Leaf Cutter Ant
Leaf-cutter ants are approximately 1/2-inch long. They can be distinguished by a variety of features: hairs on the heads of workers, shinier integument caused by the lack of hexagonal microsculpture, and the lack of small teeth or dents on the head anterior to the posterolateral spines.
Colonies of up to several million ants are found, each established by a single female queen. Each ant in the colony has a designated role. The ants live about 10 to 20 feet below ground in large cavities and tunnels, which they create themselves by carrying the dirt back to the surface. They moisten the walls with saliva to harden them against cave-ins.
Leaf-cutter ants are a unique species of ant. They are unable to directly digest the leaves that they cut, so they have evolved into remarkable fungus farmers. This fungus is found nowhere else in the world, and the fungus is the only food the ants can digest. In order for this fungus to decompose leaves, it needs enzymes from fecal secretions of the worker ants. It is a true mutual symbiosis, since the ants and fungus depend solely on each other to survive.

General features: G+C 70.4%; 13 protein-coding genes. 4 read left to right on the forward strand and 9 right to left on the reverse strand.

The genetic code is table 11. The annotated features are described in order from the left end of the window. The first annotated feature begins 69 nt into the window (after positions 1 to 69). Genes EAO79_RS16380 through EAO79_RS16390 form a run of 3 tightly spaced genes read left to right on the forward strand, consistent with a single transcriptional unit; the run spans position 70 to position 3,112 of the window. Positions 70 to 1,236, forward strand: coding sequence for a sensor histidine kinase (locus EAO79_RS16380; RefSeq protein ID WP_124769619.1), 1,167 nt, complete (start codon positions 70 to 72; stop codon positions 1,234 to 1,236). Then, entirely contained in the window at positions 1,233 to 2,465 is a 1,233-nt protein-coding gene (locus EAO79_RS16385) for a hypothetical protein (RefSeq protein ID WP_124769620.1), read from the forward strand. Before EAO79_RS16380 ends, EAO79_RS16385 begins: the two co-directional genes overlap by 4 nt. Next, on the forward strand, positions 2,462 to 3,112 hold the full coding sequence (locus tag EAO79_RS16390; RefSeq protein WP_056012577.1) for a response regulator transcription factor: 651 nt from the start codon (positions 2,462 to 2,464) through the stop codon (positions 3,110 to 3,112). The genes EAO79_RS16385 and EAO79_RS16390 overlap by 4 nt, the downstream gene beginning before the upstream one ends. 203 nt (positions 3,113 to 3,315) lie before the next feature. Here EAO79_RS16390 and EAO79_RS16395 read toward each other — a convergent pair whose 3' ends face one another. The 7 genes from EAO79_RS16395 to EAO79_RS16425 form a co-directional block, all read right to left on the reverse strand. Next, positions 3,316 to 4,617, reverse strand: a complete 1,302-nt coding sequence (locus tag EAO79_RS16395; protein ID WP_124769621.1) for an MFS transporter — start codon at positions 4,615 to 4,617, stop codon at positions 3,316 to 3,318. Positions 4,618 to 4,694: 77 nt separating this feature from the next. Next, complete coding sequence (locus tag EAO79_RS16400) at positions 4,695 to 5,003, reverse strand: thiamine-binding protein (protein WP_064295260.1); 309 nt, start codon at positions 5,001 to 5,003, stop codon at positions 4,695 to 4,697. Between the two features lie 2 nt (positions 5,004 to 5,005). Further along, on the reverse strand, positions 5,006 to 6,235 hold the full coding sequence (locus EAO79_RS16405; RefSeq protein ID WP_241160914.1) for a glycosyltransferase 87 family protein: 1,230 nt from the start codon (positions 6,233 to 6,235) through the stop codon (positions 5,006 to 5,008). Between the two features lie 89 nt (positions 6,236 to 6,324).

Location: Rainforest Lower
Leaf-cutter ants range from Louisiana to Argentina.
Leaf-cutter ants inhabit forests and rainforests.
Each day patrols of worker leaf-cutter ants, led by scout ants, leave in long files to collect pieces of mature leaves. The ants may collect leaves from nearby or from trees 100 yards away, after climbing 40 feet into the tree’s crown. On long journeys they leave a chemical trail for other colony members to follow and to find their way back. Each worker cuts out a portion of a leaf that often weighs 50 times as much as itself for carrying back to the nest. When the leaves are brought into the colony, the ants begin the farming process. They chew up the leaves and mix them with saliva and anal secretions to make a mulch on which the fungus will grow. The fungus breaks down the mulch as it grows and the ants (of all ages) eat the spores produced by the fungus. If any other species of fungus forms, the ants weed it out. When young females leave the colony to begin their own they take a mouthful of fungus with them as “seeds” for a new crop of fungus. Mini-worker ants accompany the workers on these leaf-gathering forays, and snap at hunch-back flies that try to lay eggs on the ant’s body or leaf. (If the eggs hatch in the nest, the fly larvae will eat the ant larvae.) Soldier ants fight off any enemies. Other ants keep the trails clear of debris, leaves, twigs, etc, and repair them as needed.
Fungus spores endemic only to leaf-cutting ants' nests
Same as wild diet